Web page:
I'm honored to be part of the cover reveal for Ester Manzini's The Other Side of Magic!

Cover for the book The Other Side of Magic by Ester Manzini

In a world inspired by 16th century Italy, magic is a common occurrence. Everyone in the realms of Epidalio and Zafiria is gifted with it at birth, but with every spell casted, their power wanes.

Gaiane Aspares is the result of an accurate selection by her mother, the queen of Zafiria: she’s infinitely powerful, a weapon of mass destruction kept segregated in a tower and used against her will to conquer Epidalio.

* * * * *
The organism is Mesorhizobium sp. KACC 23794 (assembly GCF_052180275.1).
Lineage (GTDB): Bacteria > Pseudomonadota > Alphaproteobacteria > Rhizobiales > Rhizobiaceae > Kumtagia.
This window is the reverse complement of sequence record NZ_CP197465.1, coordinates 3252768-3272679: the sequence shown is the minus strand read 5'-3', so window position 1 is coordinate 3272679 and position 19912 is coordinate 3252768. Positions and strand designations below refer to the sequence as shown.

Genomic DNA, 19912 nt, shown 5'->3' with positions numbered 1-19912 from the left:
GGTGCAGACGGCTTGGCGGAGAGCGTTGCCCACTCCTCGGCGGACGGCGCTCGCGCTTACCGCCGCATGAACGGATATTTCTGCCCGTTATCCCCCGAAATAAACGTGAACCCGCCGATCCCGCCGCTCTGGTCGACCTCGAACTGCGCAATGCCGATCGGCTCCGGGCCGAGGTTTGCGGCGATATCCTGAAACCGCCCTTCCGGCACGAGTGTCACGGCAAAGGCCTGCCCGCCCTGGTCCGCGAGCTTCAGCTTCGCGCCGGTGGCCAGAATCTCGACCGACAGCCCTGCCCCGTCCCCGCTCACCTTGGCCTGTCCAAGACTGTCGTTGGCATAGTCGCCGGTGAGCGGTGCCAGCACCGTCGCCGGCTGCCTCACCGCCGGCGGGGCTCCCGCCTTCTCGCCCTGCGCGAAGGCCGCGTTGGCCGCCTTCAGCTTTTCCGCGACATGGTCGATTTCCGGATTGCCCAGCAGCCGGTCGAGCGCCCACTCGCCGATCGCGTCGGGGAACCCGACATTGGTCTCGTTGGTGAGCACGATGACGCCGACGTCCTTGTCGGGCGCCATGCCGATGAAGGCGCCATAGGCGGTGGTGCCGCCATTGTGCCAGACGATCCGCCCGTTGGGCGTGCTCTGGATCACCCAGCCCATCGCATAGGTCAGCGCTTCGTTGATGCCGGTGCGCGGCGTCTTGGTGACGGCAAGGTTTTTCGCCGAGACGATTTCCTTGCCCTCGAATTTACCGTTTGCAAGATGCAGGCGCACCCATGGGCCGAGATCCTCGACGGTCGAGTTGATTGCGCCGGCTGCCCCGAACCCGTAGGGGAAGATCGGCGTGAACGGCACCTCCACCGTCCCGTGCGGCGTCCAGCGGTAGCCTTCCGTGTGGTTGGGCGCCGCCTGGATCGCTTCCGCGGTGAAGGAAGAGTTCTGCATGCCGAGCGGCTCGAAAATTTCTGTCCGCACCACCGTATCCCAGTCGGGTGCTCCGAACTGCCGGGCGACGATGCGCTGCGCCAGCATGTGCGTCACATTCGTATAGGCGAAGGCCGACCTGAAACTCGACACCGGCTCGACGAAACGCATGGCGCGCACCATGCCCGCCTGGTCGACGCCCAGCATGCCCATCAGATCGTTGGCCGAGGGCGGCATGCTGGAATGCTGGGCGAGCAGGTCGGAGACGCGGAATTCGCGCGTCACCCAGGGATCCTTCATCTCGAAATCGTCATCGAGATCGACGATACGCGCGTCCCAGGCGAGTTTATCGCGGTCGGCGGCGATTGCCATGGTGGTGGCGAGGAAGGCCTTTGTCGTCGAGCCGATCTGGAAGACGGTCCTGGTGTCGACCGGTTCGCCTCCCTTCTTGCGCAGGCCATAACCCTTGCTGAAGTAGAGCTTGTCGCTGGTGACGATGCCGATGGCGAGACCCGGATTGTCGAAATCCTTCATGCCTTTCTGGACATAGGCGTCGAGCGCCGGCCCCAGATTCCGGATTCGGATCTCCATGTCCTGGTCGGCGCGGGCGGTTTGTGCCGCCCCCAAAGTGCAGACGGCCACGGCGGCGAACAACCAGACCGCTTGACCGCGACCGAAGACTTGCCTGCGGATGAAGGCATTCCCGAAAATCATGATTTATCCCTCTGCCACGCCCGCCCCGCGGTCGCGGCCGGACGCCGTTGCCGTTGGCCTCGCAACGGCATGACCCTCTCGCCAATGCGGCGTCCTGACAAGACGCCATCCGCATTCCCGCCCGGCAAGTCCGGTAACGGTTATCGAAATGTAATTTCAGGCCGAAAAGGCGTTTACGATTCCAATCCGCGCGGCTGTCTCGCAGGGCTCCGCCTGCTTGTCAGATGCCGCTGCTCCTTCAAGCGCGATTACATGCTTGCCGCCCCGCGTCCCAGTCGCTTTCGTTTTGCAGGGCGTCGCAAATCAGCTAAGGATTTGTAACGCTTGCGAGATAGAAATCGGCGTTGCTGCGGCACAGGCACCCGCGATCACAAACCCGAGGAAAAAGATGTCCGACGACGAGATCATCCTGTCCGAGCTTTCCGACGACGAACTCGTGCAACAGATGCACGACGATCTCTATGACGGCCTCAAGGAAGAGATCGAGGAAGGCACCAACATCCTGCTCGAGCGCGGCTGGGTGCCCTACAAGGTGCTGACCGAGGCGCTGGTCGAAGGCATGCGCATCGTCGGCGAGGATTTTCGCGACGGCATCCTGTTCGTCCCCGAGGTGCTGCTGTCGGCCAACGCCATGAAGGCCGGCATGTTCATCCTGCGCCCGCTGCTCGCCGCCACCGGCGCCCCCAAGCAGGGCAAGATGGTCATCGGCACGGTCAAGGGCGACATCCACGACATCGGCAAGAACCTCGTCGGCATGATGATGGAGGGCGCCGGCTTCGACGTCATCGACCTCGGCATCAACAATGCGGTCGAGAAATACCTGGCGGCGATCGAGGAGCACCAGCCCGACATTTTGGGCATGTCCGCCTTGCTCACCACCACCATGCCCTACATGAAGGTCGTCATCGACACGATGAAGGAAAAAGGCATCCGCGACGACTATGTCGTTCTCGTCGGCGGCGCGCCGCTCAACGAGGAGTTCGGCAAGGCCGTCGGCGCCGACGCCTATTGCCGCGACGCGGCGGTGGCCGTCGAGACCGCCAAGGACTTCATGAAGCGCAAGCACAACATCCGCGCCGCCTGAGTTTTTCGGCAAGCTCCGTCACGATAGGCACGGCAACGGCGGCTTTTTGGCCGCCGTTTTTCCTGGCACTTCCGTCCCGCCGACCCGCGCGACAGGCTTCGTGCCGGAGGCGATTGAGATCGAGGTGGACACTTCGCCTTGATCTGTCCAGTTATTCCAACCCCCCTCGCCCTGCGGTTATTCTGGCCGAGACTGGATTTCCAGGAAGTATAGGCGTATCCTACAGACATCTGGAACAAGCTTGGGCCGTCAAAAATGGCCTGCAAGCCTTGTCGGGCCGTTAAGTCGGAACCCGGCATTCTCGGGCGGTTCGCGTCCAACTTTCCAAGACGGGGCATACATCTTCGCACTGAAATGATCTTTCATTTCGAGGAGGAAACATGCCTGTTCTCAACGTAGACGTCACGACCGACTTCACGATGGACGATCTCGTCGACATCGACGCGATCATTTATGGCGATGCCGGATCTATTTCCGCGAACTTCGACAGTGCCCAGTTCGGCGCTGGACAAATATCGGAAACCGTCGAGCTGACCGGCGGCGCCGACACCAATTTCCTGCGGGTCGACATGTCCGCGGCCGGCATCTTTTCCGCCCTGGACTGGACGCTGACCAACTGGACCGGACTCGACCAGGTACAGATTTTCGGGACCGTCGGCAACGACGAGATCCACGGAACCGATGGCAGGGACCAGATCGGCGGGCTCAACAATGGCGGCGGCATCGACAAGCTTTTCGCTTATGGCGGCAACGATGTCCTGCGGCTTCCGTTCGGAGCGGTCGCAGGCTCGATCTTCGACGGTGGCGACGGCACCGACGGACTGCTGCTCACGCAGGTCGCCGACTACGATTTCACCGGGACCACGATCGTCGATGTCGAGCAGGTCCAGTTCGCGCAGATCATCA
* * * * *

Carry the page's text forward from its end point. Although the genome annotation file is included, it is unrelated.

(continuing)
Add The Other Side of Magic on Goodreads

You can find Ester on Twitter and Instagram!

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Monday, September 21, 2020

Review: Blanca & Roja by Anna-Marie McLemore

Read: July 23rd - 27th, 2020

Format: Kindle

Source: Borrowed from the library

View this book: Goodreads | Amazon

Publication date: October 9th, 2018

Rating (out of five stars): 

Goodreads blurb: The biggest lie of all is the story you think you already know.

The del Cisne girls have never just been sisters; they’re also rivals, Blanca as obedient and graceful as Roja is vicious and manipulative. They know that, because of a generations-old spell, their family is bound to a bevy of swans deep in the woods. They know that, one day, the swans will pull them into a dangerous game that will leave one of them a girl, and trap the other in the body of a swan.